Sam Allardyce “would make a very good England manager”, according to his former boss at West Ham, David Gold.
The Sunderland manager is favourite to succeed Roy Hodgson, who resigned after England’s Euro 2016 exit.
It was reported this week that Allardyce would be interviewed for the role, but he has yet to be contacted by the Football Association.
“I wouldn’t hesitate to recommend him [for the England job],” Hammers co-chairman Gold told BBC Radio 5 live.
“He is determined, he is ambitious. He’s been in the business a long time,” he added.
“I think the most important thing from my point of view is that he’s English. Sam of course fits that bracket. You can rely on Sam meeting all those criteria.”
Allardyce the ‘master’ of winning
Allardyce, 61, took over at Sunderland in October before steering the club to Premier League safety.
The Black Cats finished 17th, one place and two points above the relegation zone, after losing only one of their final 11 league matches of the 2015-16 season.
Former Chelsea and England striker Chris Sutton said: “I think Allardyce has clout. He’s proved himself. He gets the job done.
“If this tournament [Euro 2016] has taught us anything, it’s about learning how to win football matches and Sam Allardyce is the master.
“How he kept Sunderland up this season, I don’t know, but it was an incredible achievement.
“He studies opposition’s weaknesses, he knows his team’s strengths and he plays to them. It’s all about winning.”
Second time lucky for Allardyce?
Allardyce left Sunderland’s pre-season training camp in Austria on Monday and returned to England to conduct some transfer business.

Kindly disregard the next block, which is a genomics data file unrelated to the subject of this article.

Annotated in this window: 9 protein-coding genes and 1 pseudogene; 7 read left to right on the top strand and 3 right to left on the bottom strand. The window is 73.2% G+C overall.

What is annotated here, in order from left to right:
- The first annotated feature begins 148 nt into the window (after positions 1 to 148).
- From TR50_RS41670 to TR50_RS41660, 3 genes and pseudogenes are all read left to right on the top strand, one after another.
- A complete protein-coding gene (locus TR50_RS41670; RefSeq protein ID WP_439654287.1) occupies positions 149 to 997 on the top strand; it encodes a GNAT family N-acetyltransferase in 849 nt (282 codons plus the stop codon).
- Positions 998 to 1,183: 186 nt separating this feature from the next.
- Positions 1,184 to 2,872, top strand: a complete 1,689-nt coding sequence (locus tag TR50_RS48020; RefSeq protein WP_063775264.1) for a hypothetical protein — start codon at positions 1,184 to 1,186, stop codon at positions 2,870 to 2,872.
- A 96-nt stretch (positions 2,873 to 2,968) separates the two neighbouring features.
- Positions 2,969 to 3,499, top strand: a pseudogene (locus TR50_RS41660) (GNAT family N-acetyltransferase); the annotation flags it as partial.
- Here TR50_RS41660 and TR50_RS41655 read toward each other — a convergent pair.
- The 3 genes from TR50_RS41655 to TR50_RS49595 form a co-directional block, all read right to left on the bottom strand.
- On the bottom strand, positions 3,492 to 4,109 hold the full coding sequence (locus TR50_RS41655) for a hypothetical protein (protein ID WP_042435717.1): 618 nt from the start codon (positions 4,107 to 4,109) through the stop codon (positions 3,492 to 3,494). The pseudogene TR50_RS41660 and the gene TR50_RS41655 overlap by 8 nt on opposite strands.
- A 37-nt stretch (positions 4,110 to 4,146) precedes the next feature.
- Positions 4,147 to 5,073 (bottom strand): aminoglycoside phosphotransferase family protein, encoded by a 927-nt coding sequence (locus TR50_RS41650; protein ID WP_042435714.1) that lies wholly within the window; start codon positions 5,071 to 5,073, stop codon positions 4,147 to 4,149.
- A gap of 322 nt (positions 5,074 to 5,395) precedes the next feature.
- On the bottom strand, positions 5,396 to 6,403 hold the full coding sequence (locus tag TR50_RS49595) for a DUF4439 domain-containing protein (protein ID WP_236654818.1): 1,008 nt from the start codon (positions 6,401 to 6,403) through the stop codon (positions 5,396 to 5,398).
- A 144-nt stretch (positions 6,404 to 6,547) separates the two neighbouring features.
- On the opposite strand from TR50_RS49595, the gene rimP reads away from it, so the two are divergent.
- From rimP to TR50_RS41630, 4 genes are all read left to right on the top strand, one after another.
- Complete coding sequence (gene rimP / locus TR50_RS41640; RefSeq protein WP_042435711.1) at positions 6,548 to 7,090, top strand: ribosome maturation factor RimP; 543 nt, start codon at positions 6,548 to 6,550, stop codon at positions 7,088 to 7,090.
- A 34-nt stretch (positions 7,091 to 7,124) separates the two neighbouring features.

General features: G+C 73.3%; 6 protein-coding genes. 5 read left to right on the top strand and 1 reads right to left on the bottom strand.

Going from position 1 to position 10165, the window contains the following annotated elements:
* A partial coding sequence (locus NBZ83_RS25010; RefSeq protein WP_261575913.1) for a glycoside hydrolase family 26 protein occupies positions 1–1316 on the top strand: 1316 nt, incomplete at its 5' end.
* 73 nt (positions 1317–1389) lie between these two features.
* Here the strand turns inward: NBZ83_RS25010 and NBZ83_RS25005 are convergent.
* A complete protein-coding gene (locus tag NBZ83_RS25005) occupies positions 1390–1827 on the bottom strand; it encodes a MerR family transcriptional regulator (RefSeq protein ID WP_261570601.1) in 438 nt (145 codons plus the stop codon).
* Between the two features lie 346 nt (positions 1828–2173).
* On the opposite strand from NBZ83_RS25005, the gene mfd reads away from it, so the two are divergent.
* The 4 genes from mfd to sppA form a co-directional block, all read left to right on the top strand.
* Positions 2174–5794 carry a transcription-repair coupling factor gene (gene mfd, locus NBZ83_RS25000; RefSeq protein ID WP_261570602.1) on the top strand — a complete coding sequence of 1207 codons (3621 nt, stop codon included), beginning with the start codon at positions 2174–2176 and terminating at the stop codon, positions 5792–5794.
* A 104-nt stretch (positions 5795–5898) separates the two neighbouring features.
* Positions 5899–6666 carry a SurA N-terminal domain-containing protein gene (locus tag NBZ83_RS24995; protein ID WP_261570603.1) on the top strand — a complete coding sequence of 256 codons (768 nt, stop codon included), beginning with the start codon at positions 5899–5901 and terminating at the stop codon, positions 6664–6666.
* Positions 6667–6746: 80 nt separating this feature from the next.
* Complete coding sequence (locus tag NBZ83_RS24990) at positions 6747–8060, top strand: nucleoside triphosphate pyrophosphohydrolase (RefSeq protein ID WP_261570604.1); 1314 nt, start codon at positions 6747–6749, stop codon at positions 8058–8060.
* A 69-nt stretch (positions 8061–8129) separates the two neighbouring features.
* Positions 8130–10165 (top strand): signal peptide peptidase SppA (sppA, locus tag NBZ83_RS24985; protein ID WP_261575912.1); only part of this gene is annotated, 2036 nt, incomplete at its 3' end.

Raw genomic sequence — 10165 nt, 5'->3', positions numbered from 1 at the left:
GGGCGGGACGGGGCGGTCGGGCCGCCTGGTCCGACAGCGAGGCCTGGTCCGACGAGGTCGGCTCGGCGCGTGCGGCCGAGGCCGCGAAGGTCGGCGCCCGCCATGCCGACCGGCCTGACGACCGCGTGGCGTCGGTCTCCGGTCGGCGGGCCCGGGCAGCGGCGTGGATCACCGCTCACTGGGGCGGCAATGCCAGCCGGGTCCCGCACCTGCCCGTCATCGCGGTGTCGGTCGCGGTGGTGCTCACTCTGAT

The club said it was “business as usual”.
He was interviewed for the England job in 2006 following the departure of Sven-Goran Eriksson, but the FA instead chose to appoint Steve McClaren, who had been the Swede’s assistant manager.
Prior to joining Sunderland he spent four seasons as boss of West Ham, who he led back to the Premier League via the play-offs in 2012.
He has also managed Blackburn, Newcastle, Blackpool, Notts County and Bolton, who were promoted to the top flight and qualified for Europe during his tenure.
Could Klinsmann return?
It is also understood that no official approach has been made to the US Soccer Federation about Jurgen Klinsmann.
It was claimed Klinsmann had discussions over the role, with the German thought to be in California.
The former striker is well known to English audiences after spending the 1994-95 season in the Premier League with Tottenham.
As a coach, Klinsmann, 51, took Germany to the semi-finals of the 2006 World Cup, held on home soil.
An ill-fated stint in charge of Bayern Munich ended in April 2009 when he was sacked and replaced by Jupp Heynckes.
He took over the US side in 2011 and won the Concacaf Gold Cup in 2013 and reached the last 16 of the 2014 World Cup, where they were beaten by Belgium in extra time.
USA were beaten by Jamaica in the semi-finals of last year’s Gold Cup and reached the semi-finals of last month’s Copa America Centenario, where they lost to Argentina.
Selecting a new England boss
Hodgson’s successor will be chosen by a three-man panel of FA technical director Dan Ashworth, chief executive Martin Glenn and vice-chairman David Gill.
They have already spoken to former internationals – including Frank Lampard, Rio Ferdinand and Gary Lineker – as part of its review and have not ruled out an interim appointment, with World Cup 2018 qualifying beginning in September.
England Under-21s boss Gareth Southgate has already ruled himself out of the running.
Bournemouth boss Eddie Howe has reportedly been linked with the role.